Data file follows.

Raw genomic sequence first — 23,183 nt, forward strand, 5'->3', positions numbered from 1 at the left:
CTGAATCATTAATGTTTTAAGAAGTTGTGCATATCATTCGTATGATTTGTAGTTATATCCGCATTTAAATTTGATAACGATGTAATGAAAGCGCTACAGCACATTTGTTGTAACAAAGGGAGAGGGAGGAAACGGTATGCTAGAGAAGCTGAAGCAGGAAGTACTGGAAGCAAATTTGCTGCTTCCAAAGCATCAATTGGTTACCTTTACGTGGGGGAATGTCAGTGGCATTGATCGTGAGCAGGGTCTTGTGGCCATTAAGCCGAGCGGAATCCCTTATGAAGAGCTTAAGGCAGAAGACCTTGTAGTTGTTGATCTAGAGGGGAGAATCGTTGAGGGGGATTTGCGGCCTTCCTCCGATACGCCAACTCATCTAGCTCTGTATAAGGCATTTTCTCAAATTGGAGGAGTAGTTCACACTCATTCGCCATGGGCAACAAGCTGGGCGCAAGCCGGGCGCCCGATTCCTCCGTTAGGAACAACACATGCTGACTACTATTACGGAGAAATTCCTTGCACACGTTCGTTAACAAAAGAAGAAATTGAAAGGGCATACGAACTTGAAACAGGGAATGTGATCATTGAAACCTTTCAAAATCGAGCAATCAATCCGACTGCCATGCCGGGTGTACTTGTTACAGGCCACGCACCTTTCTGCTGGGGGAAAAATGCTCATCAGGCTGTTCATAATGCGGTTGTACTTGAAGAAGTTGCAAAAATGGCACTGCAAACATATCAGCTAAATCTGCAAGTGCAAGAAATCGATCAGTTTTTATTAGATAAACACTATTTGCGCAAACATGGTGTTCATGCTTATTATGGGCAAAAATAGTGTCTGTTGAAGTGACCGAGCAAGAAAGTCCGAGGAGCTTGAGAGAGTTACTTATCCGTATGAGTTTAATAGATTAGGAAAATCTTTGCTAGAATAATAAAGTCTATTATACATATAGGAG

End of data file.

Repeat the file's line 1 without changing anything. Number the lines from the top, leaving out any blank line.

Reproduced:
Raw genomic sequence first — 23,183 nt, forward strand, 5'->3', positions numbered from 1 at the left: